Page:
My wife Katie and I visited Oslo in the build up to launching Baltzersen’s back in early 2012. At the end of last summer we decided to visit another one of Scandinavia’s capitals, ostensibly to gather ideas for developing the business, but a second reason was a final chance to get away before the birth of our first child in June. Copenhagen was the chosen destination; this was primarily price led as it seems a much more affordable option than Stockholm when it comes to flights.
We flew with Easyjet from Manchester and we had to admit that it went like clockwork. We took off on time, arrived on time and with no baggage to reclaim were in the centre of Copenhagen, via the metro system, 20 minutes after the wheels touched the runway.
We stayed in the Clarion Hotel Neptun, just one street away from the tourist centre of Nyhavn. We stayed with the same chain in Oslo and really enjoyed the experience. These hotels offer a bed and breakfast rate that also includes a light evening buffet – we ate here each evening to keep costs down. Rooms are sufficiently spacious, clean and the wifi more than acceptable.
It’s difficult to spend time here when you have a limited budget and not become a little bit obsessed with comparing the price of everything back home. Let me save you some time; everything is more expensive in Copenhagen. It’s best that you accept this as a fact and try to get over it from the start. If you want to eat out then target lunch rather than dinner but be aware it will at times still be eye-wateringly expensive.
Copenhagen is a city for cyclists. There are bikes everywhere and the vast majority are not locked such is the embarrassment riches, you know it’s serious when bike racks need to be double deckers. These cyclists, or two wheeled silent killers, are catered for in all regards by a road system that gives them equality with all other road users. As a pedestrian unused to such a situation you must have your wits about you at all times as it is easy to stray onto the wrong path and no mercy will be shown to the errant footslogger. It is a refreshing change though, and Katie did pose the question which came first; ‘the cycle paths or the cycles?’. Only Copenhageners would know.
We used the metro system only to get into the city and back out to the airport. It does not seem to be as comprehensive as the system in Oslo or other similar systems. The vast majority of our travel was done on foot, a good option for the clear weather we had although I would not describe the city as compact so we covered some mileage.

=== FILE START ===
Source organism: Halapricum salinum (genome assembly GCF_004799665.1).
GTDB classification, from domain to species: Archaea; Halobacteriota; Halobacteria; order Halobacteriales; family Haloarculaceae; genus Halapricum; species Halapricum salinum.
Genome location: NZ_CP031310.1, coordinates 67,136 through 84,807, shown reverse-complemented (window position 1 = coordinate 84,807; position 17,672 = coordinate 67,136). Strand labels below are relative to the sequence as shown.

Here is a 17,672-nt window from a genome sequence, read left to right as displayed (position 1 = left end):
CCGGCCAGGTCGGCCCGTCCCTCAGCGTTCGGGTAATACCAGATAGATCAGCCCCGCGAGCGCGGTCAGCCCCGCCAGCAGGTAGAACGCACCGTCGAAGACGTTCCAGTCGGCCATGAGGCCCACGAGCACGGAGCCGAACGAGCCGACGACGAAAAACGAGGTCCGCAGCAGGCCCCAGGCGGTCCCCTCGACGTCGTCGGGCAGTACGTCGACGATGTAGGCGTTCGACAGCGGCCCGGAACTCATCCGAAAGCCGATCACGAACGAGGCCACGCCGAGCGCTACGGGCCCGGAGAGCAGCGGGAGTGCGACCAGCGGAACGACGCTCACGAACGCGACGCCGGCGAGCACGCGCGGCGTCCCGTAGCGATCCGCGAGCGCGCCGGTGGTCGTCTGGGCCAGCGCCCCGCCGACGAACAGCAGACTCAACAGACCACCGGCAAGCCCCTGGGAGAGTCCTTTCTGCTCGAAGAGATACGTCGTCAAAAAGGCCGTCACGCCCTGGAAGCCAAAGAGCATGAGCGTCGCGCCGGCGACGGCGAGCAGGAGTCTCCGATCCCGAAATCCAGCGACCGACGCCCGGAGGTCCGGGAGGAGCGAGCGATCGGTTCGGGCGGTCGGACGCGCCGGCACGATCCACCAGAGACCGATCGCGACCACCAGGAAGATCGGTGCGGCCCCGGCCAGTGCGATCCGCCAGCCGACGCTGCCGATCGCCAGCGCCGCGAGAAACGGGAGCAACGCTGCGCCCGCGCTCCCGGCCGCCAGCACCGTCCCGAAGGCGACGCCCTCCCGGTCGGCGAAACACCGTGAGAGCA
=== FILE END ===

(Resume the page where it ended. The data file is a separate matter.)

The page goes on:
We didn’t see many of the sights. It’s not that there aren’t any, we were just a lot more focused on planning our movements around the food/drink we were going to consume. We did make it out to the statue of ‘The Little Mermaid’, walk by various buildings of note and through the botanical gardens (a good yardstick of any city) but it wasn’t really what we came for. We are only human so we did pop in to one of the Lego shops – this must be fairly compulsory.
We have both travelled pretty extensively in the last 10 years but after spending three days in Copenhagen we’re not entirely sure we quite got it. What we mean is that we were slightly baffled by the place, it was like nowhere else we had been. It did not feel like a capital city at all. There was no concentration of activity, no hustle and bustle. The streets are wide avenues with plenty of space to walk. I don’t think we felt ever restricted or hemmed in by the volume of foot traffic – it just felt kind of deserted. We thought perhaps during lunchtime places would get busy but we never saw anyone struggle to get a table at anywhere we ate; even the food hall remained incredibly quiet and civilised. This wasn’t a problem for us, in fact in many ways it was ideal, but that lack of buzz so usually associated with capital cities the world over still felt strange.
Perhaps it was some kind of holiday where lots of people leave the city and go away, but we didn’t see the signs of this. I think by the end of the trip we reached the conclusion that Copenhagen is an entirely different proposition once spring reaches full bloom or even later once summer is upon us. If you are looking for a quiet getaway for two where you can sample some great food and drink, albeit at a price (get over it!), then Copenhagen in March could be the one for you.
I have broken the details of what we did into several blogs, the first of which is Smørrebrød at Royal ‘Smushi’ Café.